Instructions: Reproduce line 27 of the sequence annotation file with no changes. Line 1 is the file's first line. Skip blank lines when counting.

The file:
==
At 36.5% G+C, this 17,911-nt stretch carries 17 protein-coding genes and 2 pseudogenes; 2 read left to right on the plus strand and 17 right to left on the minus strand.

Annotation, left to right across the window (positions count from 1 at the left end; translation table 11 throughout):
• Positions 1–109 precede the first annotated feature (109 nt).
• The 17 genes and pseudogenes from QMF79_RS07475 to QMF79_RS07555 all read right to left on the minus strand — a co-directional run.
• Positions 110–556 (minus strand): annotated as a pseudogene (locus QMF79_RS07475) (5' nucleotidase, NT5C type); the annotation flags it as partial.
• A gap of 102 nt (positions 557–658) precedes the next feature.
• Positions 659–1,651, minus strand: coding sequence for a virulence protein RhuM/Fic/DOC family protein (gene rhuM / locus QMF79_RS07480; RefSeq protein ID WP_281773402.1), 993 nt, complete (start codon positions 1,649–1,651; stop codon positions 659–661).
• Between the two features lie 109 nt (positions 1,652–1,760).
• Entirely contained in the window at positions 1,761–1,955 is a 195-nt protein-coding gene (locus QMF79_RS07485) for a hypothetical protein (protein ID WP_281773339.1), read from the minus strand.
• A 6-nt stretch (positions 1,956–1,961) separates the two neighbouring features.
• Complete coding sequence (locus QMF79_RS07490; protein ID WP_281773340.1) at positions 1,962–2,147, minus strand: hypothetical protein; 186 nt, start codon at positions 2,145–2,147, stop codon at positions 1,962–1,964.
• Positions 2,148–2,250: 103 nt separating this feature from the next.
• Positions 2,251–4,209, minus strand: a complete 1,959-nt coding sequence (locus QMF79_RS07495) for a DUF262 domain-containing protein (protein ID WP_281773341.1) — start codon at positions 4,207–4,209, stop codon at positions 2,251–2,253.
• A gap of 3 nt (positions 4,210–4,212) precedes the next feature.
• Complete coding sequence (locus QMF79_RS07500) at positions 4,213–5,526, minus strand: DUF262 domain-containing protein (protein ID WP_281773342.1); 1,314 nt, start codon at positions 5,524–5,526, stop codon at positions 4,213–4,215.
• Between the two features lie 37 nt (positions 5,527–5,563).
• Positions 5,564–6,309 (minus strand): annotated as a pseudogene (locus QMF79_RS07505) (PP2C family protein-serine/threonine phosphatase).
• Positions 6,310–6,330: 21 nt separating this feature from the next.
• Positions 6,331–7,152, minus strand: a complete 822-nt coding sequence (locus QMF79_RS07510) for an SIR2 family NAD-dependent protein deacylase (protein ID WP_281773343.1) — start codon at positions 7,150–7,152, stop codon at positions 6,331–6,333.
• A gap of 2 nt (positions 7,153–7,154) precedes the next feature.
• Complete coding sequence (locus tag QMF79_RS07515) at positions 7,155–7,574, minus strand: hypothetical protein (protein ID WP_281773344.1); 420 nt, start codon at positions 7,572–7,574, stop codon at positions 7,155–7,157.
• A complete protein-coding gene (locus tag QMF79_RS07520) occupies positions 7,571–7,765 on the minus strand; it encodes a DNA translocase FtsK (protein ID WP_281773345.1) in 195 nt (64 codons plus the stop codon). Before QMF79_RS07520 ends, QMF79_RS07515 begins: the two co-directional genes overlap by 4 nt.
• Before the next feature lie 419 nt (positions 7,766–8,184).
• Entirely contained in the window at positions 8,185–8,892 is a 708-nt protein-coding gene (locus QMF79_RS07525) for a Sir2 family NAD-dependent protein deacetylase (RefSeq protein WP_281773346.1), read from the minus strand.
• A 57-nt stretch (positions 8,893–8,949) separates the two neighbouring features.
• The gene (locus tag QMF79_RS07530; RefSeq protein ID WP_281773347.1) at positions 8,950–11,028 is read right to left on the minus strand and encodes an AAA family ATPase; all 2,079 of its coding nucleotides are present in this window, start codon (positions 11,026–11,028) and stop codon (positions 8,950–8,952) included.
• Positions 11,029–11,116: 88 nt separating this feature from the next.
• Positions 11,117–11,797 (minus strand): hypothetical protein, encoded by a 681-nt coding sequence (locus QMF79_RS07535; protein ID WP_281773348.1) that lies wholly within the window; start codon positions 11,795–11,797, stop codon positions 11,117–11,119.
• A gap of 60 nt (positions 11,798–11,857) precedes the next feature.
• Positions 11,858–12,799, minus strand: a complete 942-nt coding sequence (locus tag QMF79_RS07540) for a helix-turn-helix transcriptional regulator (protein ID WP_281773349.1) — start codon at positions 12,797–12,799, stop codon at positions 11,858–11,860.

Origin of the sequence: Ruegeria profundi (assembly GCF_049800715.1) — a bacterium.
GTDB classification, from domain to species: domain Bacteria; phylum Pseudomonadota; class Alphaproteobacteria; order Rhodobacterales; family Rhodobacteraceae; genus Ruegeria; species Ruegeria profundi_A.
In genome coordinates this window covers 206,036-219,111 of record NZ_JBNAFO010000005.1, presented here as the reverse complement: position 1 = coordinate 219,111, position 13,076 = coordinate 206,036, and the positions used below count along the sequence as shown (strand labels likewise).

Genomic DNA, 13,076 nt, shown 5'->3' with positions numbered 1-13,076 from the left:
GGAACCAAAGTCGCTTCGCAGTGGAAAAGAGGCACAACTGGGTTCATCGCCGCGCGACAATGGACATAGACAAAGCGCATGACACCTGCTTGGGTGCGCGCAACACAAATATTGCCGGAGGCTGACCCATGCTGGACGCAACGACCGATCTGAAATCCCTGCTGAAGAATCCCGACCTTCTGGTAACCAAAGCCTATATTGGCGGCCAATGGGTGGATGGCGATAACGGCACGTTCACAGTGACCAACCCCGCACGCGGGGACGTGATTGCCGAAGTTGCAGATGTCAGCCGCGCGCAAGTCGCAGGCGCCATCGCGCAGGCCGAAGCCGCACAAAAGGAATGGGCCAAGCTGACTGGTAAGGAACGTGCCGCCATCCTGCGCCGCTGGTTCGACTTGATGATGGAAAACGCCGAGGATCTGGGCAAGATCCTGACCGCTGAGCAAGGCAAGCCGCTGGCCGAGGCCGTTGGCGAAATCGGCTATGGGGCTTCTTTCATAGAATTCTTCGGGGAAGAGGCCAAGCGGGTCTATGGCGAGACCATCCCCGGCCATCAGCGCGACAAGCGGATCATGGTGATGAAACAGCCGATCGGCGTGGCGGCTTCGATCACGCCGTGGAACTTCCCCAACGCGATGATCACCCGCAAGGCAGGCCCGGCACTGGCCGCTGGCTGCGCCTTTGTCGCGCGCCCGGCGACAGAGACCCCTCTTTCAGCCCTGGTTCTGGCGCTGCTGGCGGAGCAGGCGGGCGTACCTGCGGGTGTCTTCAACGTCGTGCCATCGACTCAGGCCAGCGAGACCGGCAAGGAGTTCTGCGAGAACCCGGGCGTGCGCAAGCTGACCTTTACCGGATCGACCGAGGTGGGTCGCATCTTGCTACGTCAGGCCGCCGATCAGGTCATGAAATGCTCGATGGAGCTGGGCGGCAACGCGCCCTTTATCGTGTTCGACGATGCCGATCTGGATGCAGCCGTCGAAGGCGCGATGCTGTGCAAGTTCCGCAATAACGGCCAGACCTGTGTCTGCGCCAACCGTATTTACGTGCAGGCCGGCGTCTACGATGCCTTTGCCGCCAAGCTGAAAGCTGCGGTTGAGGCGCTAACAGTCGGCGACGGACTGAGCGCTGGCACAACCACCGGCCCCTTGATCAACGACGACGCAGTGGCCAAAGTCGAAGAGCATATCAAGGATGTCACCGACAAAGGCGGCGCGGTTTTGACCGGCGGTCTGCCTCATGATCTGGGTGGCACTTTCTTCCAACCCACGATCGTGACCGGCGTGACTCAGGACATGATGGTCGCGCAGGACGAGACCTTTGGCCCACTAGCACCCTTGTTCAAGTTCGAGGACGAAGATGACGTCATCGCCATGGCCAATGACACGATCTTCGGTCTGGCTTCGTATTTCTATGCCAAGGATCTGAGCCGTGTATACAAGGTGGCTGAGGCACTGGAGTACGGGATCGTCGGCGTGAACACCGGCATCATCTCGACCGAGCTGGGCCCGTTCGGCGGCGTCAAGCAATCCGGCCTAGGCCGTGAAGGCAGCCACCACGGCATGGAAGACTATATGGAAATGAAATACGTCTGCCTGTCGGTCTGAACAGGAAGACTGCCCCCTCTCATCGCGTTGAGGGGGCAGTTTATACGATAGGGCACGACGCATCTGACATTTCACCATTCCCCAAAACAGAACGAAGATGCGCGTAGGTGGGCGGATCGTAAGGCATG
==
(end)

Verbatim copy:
• Positions 11,029–11,116: 88 nt separating this feature from the next.